Typical video gamer is middle-aged, educated and female, Nesta study finds
The average gamer is female, middle-aged, well-educated and passionate about arts, according to research which states that video games are as culturally significant as high art.
The study carried out by Nesta, a charity that calls itself “the innovation foundation”, used data from the government’s Taking Part Survey of 10,000 adults to look at the characteristics of video game players and their cultural participation.
It found that women were more likely to play games than men — albeit less frequently — and that the average gamer was 43 years old.
Half of all European adults play video games, yet the industry, which is worth $106.6 billion (£81 billion) worldwide, is in the wings when it comes to cultural significance.
Hasan Bakhshi, executive director of creative economy and data analytics at Nesta, said that the government should invest in the gaming industry as it does with the arts.
“Over the last ten years we’ve seen a growing recognition of the economic contribution that the games industry makes but on culture it’s a very different story,” he said.
“The government makes huge public investments in culture, with bodies such as Arts Council England and Creative Scotland but cultural discussions don’t typically consider gaming an integral part of the story.
“There is still an unhelpful distinction between high art and mainstream culture. In previous decades people dismissed the cultural significance of television, the same is being done with games. This report shows quite strikingly that there’s no contradiction between playing games and engaging with what is considered higher forms of art and culture — they go together.”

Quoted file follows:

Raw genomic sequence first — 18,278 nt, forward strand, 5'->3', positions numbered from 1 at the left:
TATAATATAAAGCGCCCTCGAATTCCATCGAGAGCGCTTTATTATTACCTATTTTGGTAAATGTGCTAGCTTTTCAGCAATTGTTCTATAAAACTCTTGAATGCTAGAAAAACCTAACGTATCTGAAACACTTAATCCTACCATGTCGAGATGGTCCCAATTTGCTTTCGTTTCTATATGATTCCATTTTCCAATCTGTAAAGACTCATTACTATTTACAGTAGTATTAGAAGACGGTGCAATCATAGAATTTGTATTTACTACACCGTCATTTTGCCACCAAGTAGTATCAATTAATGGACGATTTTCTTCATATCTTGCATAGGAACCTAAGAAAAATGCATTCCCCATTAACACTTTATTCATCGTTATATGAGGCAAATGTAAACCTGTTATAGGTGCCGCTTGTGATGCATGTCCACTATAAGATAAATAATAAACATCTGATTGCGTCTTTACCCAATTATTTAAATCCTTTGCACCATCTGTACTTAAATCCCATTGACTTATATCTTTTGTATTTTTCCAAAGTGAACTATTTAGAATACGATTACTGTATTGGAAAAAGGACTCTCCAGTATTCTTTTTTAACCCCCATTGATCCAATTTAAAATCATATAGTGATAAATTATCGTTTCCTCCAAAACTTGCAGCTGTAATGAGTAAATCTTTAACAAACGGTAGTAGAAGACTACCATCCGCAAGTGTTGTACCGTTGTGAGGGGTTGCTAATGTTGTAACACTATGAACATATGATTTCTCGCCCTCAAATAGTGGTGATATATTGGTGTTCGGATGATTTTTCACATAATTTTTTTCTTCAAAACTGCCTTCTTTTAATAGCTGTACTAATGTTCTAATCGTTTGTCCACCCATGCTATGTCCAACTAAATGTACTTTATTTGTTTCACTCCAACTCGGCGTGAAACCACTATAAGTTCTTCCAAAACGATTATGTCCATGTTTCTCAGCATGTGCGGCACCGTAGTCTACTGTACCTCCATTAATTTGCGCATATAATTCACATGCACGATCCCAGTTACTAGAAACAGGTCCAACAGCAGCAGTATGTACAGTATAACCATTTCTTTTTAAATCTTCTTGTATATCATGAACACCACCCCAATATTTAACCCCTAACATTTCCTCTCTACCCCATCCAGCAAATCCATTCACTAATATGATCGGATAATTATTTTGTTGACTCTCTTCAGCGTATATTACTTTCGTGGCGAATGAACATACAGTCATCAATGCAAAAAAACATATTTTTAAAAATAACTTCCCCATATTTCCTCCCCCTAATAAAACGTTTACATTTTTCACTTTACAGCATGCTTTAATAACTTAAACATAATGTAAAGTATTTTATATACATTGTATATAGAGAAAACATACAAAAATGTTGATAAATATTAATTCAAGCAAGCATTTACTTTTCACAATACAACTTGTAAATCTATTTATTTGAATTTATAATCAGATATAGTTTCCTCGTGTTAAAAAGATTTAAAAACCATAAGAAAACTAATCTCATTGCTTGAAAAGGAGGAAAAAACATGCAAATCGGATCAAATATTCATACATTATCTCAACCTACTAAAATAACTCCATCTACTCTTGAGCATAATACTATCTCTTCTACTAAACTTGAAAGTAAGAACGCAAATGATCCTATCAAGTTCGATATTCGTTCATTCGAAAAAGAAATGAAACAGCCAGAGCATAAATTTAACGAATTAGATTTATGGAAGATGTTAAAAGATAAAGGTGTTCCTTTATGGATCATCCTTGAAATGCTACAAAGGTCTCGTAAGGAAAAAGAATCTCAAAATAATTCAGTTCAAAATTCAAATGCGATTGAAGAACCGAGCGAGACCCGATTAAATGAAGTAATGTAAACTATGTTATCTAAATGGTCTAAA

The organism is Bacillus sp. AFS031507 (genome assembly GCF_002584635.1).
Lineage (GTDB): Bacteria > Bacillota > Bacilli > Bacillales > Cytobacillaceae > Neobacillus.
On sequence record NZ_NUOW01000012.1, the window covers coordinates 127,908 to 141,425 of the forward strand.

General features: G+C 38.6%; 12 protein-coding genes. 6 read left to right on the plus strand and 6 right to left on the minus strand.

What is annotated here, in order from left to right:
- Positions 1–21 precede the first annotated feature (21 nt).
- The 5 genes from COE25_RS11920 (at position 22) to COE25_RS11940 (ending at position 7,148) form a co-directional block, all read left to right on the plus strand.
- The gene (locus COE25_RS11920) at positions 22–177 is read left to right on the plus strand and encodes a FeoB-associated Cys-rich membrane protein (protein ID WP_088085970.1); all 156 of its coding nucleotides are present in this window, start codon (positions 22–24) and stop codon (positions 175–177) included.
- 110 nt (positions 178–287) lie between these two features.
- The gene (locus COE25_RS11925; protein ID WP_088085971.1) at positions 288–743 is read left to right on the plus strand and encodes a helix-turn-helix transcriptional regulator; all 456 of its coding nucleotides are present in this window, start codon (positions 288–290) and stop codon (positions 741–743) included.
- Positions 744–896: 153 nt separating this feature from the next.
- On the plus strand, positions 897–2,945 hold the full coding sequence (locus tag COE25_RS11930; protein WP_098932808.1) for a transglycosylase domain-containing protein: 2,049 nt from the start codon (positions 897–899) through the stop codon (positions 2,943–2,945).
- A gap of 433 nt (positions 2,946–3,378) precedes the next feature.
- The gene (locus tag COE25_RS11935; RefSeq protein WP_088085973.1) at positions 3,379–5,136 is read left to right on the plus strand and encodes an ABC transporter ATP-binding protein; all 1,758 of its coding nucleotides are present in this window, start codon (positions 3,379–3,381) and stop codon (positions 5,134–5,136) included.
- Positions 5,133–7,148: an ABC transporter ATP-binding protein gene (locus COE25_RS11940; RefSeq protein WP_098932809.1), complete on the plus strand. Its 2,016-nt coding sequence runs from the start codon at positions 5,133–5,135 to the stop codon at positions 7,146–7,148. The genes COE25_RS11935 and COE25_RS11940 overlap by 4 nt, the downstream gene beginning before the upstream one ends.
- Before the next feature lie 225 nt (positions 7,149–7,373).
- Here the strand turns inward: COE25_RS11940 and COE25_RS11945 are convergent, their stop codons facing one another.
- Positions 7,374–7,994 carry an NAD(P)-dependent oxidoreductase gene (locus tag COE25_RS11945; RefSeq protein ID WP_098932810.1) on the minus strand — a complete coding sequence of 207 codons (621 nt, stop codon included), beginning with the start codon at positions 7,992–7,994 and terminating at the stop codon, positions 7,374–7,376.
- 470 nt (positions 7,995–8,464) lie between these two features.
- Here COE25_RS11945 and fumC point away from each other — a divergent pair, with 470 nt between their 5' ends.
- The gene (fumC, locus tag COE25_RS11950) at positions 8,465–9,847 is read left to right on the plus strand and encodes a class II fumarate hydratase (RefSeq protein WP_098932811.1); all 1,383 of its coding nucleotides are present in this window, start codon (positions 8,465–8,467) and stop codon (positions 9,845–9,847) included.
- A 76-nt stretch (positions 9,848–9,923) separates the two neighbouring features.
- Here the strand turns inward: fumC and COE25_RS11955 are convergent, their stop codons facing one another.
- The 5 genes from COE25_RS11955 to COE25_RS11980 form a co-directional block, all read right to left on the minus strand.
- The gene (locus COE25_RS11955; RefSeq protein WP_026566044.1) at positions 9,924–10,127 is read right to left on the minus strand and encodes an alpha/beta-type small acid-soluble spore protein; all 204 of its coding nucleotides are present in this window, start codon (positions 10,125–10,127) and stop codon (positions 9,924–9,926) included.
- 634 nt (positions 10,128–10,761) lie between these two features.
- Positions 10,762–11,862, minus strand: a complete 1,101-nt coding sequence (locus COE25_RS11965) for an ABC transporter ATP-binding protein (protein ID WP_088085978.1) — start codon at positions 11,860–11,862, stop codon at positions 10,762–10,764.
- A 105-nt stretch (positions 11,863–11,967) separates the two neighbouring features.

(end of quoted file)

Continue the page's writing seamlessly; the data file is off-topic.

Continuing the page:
The UK video game market is worth £4.33 billion and it has become an important contributor to the national economy.
The findings of the report entitled Did you really take a hit? will be presented to the government to inform cultural policy and public investment.
Mr Bakhshi said that the findings would also be used to encourage the next generation to enter the industry. “There are still certain stereotypes about the games industry in the minds of parents and carers, which means they may not be encouraging creative talent to join the sector,” he said.
“We want to dispel some of these myths. Gaming is not just about putting on a headset and playing the latest game on a PS4 in your room any more. People are playing in public on their smartphone or with people online live. It’s a social phenomenon.”